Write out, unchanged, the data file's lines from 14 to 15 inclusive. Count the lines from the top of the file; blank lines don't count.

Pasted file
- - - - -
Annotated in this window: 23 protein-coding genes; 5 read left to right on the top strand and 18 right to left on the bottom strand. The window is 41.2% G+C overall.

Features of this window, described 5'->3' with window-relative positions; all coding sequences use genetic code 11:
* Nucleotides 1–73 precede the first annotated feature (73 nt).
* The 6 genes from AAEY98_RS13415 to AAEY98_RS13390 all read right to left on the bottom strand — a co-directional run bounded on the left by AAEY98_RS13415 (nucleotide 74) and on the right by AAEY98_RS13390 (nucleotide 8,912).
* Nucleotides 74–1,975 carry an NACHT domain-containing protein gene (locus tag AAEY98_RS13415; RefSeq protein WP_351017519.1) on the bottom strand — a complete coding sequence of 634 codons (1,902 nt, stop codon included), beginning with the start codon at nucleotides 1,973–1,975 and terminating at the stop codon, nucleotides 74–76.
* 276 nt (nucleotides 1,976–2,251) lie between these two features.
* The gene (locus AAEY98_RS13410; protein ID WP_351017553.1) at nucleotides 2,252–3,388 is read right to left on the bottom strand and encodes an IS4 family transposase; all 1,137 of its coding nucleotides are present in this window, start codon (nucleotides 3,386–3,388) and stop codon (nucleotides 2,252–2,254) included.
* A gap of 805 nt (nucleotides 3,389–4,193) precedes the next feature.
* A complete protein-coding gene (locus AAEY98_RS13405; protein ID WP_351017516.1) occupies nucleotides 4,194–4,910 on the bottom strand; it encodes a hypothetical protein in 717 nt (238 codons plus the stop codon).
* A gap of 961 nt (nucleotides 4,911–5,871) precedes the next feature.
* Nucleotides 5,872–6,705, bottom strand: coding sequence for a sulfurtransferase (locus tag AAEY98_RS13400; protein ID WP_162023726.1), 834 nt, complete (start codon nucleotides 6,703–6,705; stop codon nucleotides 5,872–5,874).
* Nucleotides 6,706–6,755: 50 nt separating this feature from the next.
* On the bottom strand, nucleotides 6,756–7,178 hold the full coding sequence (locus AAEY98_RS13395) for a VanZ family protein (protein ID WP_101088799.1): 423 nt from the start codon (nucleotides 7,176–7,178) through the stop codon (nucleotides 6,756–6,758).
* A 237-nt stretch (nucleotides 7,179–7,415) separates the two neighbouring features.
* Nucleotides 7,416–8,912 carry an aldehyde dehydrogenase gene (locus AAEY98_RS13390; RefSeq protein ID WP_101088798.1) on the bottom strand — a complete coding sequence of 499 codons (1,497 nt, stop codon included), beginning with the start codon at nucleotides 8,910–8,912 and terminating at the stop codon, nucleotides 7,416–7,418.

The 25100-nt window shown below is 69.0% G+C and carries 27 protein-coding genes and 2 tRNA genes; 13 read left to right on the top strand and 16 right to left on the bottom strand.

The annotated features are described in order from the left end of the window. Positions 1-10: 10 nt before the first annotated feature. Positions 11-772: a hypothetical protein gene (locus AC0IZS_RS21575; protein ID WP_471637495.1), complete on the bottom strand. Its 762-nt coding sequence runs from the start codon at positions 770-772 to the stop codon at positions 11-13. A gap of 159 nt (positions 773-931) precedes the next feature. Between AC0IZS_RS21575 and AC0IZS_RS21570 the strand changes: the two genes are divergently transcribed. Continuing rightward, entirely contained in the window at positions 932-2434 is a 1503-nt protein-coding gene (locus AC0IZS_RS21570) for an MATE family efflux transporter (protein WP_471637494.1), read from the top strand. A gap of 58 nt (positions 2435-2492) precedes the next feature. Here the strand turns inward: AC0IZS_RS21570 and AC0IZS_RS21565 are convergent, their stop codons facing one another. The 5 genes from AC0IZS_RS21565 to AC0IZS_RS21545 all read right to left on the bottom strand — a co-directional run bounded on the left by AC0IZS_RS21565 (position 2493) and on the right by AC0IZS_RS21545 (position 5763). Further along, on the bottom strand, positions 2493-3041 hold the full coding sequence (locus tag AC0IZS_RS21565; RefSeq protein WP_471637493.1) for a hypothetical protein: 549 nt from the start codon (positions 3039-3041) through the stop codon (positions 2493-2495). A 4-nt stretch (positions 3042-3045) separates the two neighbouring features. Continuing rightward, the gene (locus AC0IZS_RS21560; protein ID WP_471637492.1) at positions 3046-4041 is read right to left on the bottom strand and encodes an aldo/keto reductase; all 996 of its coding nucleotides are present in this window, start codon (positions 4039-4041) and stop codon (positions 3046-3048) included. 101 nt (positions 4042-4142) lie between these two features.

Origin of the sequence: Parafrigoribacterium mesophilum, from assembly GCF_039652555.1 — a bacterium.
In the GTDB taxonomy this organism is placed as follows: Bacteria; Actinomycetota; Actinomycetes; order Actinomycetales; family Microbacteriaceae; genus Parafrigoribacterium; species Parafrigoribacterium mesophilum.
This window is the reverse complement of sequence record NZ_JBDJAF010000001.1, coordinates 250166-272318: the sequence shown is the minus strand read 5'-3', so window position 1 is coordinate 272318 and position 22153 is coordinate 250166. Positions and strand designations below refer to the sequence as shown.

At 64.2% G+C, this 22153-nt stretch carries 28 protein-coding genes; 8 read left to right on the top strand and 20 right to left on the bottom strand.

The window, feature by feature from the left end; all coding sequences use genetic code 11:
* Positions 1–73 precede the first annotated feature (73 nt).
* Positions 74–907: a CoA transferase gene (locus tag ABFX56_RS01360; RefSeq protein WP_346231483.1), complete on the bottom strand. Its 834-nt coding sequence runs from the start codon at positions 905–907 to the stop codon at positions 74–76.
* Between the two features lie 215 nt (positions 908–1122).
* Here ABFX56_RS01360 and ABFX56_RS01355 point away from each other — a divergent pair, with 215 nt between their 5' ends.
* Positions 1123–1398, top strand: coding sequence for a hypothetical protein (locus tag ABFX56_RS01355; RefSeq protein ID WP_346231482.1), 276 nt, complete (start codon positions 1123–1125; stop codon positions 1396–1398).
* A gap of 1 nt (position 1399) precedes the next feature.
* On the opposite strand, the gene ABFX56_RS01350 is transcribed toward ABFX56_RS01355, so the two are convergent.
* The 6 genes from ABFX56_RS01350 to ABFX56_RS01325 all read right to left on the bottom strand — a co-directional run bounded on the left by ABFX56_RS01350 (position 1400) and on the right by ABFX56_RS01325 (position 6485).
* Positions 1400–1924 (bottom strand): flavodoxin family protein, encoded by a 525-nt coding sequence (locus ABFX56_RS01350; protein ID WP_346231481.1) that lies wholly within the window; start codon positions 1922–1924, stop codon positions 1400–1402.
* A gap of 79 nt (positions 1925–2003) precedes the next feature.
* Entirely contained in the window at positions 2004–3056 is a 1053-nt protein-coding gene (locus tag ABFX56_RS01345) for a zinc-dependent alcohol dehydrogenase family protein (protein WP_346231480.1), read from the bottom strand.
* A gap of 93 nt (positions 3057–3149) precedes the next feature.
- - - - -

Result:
* A 237-nt stretch (nucleotides 7,179–7,415) separates the two neighbouring features.
* Nucleotides 7,416–8,912 carry an aldehyde dehydrogenase gene (locus AAEY98_RS13390; RefSeq protein ID WP_101088798.1) on the bottom strand — a complete coding sequence of 499 codons (1,497 nt, stop codon included), beginning with the start codon at nucleotides 8,910–8,912 and terminating at the stop codon, nucleotides 7,416–7,418.